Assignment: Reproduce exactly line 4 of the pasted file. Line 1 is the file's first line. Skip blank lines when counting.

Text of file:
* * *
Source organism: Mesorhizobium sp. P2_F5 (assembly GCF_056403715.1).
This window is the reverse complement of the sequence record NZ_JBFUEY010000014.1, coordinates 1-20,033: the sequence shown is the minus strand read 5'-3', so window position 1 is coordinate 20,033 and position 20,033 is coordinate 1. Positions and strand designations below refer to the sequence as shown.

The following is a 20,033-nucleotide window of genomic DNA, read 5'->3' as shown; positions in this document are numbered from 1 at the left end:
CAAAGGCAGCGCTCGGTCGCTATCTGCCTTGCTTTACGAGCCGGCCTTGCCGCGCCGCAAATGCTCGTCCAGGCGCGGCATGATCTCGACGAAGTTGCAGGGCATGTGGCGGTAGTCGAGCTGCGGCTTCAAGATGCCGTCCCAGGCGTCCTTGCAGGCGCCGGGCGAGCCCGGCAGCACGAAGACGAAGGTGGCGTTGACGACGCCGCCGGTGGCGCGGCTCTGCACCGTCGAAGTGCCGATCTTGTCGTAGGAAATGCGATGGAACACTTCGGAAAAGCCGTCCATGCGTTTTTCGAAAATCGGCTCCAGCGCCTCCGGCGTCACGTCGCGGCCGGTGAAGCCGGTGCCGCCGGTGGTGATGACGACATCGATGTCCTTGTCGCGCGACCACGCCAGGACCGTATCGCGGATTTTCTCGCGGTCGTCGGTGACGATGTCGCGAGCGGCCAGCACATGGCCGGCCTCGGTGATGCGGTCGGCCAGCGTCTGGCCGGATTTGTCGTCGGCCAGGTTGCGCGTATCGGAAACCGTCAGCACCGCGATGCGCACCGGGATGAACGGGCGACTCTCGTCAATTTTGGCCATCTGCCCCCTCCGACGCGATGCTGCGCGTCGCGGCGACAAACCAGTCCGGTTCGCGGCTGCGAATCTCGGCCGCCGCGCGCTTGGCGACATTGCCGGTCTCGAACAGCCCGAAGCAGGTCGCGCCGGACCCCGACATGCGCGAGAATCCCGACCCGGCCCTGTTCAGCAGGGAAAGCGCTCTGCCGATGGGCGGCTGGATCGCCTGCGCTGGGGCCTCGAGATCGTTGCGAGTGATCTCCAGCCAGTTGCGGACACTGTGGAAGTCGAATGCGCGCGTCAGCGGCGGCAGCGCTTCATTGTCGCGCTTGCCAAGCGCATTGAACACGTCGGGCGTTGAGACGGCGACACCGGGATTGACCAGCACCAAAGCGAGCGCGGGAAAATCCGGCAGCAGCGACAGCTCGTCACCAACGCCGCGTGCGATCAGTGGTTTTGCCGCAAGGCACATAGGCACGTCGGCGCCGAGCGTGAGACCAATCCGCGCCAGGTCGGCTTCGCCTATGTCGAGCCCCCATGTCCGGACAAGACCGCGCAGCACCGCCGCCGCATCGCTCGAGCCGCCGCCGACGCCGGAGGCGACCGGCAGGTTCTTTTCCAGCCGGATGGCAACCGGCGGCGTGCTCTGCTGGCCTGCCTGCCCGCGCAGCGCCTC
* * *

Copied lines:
CAAAGGCAGCGCTCGGTCGCTATCTGCCTTGCTTTACGAGCCGGCCTTGCCGCGCCGCAAATGCTCGTCCAGGCGCGGCATGATCTCGACGAAGTTGCAGGGCATGTGGCGGTAGTCGAGCTGCGGCTTCAAGATGCCGTCCCAGGCGTCCTTGCAGGCGCCGGGCGAGCCCGGCAGCACGAAGACGAAGGTGGCGTTGACGACGCCGCCGGTGGCGCGGCTCTGCACCGTCGAAGTGCCGATCTTGTCGTAGGAAATGCGATGGAACACTTCGGAAAAGCCGTCCATGCGTTTTTCGAAAATCGGCTCCAGCGCCTCCGGCGTCACGTCGCGGCCGGTGAAGCCGGTGCCGCCGGTGGTGATGACGACATCGATGTCCTTGTCGCGCGACCACGCCAGGACCGTATCGCGGATTTTCTCGCGGTCGTCGGTGACGATGTCGCGAGCGGCCAGCACATGGCCGGCCTCGGTGATGCGGTCGGCCAGCGTCTGGCCGGATTTGTCGTCGGCCAGGTTGCGCGTATCGGAAACCGTCAGCACCGCGATGCGCACCGGGATGAACGGGCGACTCTCGTCAATTTTGGCCATCTGCCCCCTCCGACGCGATGCTGCGCGTCGCGGCGACAAACCAGTCCGGTTCGCGGCTGCGAATCTCGGCCGCCGCGCGCTTGGCGACATTGCCGGTCTCGAACAGCCCGAAGCAGGTCGCGCCGGACCCCGACATGCGCGAGAATCCCGACCCGGCCCTGTTCAGCAGGGAAAGCGCTCTGCCGATGGGCGGCTGGATCGCCTGCGCTGGGGCCTCGAGATCGTTGCGAGTGATCTCCAGCCAGTTGCGGACACTGTGGAAGTCGAATGCGCGCGTCAGCGGCGGCAGCGCTTCATTGTCGCGCTTGCCAAGCGCATTGAACACGTCGGGCGTTGAGACGGCGACACCGGGATTGACCAGCACCAAAGCGAGCGCGGGAAAATCCGGCAGCAGCGACAGCTCGTCACCAACGCCGCGTGCGATCAGTGGTTTTGCCGCAAGGCACATAGGCACGTCGGCGCCGAGCGTGAGACCAATCCGCGCCAGGTCGGCTTCGCCTATGTCGAGCCCCCATGTCCGGACAAGACCGCGCAGCACCGCCGCCGCATCGCTCGAGCCGCCGCCGACGCCGGAGGCGACCGGCAGGTTCTTTTCCAGCCGGATGGCAACCGGCGGCGTGCTCTGCTGGCCTGCCTGCCCGCGCAGCGCCTC